I wasn’t sure what a Hawker was so I looked this up in a book I bought at the Who Do You Think You Are? LIVE show I attended in February. It’s a pretty good little book, I’d definitely recommend buying it as a handy reference tool. It’s called Old Occupations and Descriptions and is written by Eve McLaughlin. In it, a Hawker is described as an ‘itinerant seller of small goods carried in pack (licensed)’ – a travelling salesman, it seems!

I’ve added all of this extra information to my family tree, including the names of my great-great-great-grandfathers, Richard Howard and Elijah Howard. I’m surprised at how easy it’s been to get my family tree back to this generation!

The Howard branch of my family tree

 

One of the new pieces of information that the certificate has revealed is the rather odd middle name of my great-great-grandfather – Ernest Saunders Howard. I wonder whether this was his mother’s maiden name? Something to look into!

Researching the Howard family

October 29, 2010

A couple of posts ago, I found my great-grandmother Ada Howard and her parents in the 1911 census. I thought I’d return to this particular line of my family history and concentrate on tracking it back a bit further.

Ada was seven in the 1911 census, suggesting that she was born in around 1903/1904. The census form also states that my great-grandmother was born in Buntingford, Hertfordshire. By searching the birth indexes at findmypast.co.uk, I found the following entry for an Ada Maria Howard born in Royston in 1903.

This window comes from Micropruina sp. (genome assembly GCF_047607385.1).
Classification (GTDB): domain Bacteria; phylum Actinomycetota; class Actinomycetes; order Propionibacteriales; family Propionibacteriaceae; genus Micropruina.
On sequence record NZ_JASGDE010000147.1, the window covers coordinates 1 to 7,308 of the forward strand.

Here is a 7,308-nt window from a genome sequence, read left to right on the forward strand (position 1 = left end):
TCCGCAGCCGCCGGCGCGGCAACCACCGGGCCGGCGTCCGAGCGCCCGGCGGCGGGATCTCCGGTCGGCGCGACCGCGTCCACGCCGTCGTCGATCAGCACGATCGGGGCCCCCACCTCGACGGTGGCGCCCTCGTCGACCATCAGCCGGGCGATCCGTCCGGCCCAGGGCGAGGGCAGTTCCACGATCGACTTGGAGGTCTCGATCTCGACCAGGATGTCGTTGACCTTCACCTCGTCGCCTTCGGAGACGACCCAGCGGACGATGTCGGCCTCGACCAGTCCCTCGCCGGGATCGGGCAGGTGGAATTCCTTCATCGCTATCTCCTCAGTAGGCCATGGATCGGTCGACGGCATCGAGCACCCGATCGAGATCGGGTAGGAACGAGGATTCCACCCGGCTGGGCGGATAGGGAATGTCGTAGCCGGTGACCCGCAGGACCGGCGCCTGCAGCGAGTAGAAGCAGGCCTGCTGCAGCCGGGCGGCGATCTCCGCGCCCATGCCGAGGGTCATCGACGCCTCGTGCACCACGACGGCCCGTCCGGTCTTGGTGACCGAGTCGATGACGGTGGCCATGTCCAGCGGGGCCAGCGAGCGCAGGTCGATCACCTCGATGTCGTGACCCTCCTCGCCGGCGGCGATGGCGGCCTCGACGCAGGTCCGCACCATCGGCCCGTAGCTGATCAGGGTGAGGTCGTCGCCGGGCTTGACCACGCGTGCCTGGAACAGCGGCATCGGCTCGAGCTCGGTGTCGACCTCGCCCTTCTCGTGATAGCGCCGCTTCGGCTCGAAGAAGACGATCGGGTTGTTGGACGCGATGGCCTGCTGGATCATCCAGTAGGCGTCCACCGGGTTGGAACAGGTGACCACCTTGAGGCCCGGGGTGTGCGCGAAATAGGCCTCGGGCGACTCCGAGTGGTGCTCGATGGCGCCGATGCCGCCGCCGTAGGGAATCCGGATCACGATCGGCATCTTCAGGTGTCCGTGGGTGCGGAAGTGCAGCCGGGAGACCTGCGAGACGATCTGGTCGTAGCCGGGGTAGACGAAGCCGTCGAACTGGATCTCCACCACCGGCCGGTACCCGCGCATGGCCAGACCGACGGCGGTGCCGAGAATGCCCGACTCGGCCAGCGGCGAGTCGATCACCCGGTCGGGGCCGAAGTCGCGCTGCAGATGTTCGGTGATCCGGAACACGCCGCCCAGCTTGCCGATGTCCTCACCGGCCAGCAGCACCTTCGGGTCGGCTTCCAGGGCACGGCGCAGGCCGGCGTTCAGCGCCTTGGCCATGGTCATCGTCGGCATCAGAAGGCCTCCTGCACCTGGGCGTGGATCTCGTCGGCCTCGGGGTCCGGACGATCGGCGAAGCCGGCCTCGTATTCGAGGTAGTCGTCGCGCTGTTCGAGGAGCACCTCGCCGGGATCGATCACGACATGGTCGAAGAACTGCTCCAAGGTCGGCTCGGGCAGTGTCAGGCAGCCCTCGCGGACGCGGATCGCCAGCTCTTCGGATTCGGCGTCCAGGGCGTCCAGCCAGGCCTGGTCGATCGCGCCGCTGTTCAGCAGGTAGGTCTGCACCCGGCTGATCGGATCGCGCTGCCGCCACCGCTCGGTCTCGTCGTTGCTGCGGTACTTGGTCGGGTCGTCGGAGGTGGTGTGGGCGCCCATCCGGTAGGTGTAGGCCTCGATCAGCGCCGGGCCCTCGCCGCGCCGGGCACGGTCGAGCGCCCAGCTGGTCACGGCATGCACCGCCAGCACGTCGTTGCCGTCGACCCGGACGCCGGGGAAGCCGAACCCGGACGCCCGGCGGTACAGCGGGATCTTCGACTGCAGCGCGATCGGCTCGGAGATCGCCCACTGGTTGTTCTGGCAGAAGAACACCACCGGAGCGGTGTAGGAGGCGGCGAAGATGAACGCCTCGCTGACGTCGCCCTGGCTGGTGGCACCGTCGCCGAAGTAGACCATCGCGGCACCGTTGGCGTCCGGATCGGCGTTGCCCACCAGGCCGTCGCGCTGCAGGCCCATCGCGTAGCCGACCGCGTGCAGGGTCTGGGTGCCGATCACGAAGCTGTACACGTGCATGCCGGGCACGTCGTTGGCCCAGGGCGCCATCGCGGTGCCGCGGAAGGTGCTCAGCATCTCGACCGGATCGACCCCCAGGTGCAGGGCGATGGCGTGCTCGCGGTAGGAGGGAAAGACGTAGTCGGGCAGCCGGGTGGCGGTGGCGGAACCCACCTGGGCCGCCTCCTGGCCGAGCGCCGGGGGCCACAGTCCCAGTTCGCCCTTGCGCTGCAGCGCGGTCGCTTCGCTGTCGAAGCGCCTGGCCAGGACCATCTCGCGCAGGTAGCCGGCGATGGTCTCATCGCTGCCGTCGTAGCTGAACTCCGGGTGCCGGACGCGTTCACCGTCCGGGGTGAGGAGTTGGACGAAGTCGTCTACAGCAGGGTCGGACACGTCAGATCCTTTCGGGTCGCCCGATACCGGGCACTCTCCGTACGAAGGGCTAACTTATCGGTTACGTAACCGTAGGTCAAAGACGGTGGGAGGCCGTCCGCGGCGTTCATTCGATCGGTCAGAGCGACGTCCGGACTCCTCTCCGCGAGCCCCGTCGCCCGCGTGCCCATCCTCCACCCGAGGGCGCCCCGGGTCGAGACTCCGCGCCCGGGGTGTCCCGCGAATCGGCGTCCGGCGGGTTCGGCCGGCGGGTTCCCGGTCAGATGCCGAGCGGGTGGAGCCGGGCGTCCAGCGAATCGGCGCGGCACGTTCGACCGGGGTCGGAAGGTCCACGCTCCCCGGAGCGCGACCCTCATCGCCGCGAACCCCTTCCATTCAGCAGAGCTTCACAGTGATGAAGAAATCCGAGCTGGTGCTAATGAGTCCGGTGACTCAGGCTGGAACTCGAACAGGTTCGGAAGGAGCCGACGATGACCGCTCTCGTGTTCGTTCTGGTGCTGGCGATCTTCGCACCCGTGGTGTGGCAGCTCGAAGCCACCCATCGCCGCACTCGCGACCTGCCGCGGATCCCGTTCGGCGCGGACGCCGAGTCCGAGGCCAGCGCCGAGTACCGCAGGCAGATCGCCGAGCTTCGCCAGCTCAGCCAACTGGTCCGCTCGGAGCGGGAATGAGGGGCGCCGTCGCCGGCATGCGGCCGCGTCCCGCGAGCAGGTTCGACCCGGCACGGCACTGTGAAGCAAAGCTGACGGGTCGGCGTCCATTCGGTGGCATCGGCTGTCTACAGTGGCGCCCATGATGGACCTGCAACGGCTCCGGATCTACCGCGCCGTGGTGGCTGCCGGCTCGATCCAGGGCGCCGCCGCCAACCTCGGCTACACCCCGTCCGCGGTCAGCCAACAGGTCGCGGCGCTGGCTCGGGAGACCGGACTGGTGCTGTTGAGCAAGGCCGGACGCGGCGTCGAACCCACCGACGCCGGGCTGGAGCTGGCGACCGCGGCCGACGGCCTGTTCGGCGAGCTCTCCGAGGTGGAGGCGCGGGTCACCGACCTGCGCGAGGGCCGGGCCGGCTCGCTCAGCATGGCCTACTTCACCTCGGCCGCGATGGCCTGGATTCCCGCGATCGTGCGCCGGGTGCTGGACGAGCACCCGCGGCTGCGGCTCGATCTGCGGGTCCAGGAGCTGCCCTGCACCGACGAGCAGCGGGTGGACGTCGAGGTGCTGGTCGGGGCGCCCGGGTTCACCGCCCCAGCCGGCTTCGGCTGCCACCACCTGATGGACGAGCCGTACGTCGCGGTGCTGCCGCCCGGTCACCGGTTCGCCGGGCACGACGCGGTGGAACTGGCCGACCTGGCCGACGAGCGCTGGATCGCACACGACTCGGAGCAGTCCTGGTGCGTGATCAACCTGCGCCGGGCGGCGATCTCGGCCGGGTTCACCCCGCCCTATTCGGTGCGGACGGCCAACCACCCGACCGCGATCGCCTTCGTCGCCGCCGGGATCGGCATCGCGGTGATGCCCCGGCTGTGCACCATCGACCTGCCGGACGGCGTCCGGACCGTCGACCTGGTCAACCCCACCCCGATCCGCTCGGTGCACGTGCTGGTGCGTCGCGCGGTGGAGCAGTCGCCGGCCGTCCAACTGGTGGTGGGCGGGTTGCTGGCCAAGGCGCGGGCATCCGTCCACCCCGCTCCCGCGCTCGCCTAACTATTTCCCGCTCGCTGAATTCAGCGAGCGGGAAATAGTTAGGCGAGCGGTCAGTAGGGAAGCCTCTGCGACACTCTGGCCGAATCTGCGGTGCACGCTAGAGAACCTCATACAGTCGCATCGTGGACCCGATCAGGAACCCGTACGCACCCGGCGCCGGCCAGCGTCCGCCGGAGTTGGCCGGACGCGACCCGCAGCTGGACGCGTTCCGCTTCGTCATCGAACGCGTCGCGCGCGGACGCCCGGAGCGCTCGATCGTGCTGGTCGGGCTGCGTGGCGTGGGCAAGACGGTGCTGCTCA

Ada Maria Howard's birth record

 

I gave Royston a quick google and it seems it’s only about eight miles away from Buntingford. It therefore looked likely that this was the record of my great-grandmother’s birth, so I used the reference details provided to order Ada’s birth certificate from the General Register Office.

Ada Maria Howard's birth certificate

 

The birth certificate tells me that Ada was born on 11th June 1903 in Layston, Buntingford. It informs me that her father, Ernest Howard, was a Chimney Sweeper Master and that her mother’s name was Mercy. Interestingly, Mercy’s maiden name was Howard – perhaps a sign that my great-great-grandparents were cousins?

I’ve updated the Howard side of my family tree with the details I’ve gleaned from both the 1911 census and Ada’s birth certificate. I think I’ll continue tracing this particular branch of my family tree for the time being – I’d love to find out a bit more about Ernest’s occupation and also whether there really was a bit of inter-family marriage in the Howard line.

The Howard branch of my family tree

Searching the 1911 census for Ada Maria Howard

March 15, 2010

Now that I know my great-grandparents were alive, I can search to see if I can find them in the recently released 1911 census. I’ll take my great-grandmother Ada Maria Howard as an example to demonstrate how to find an ancestor.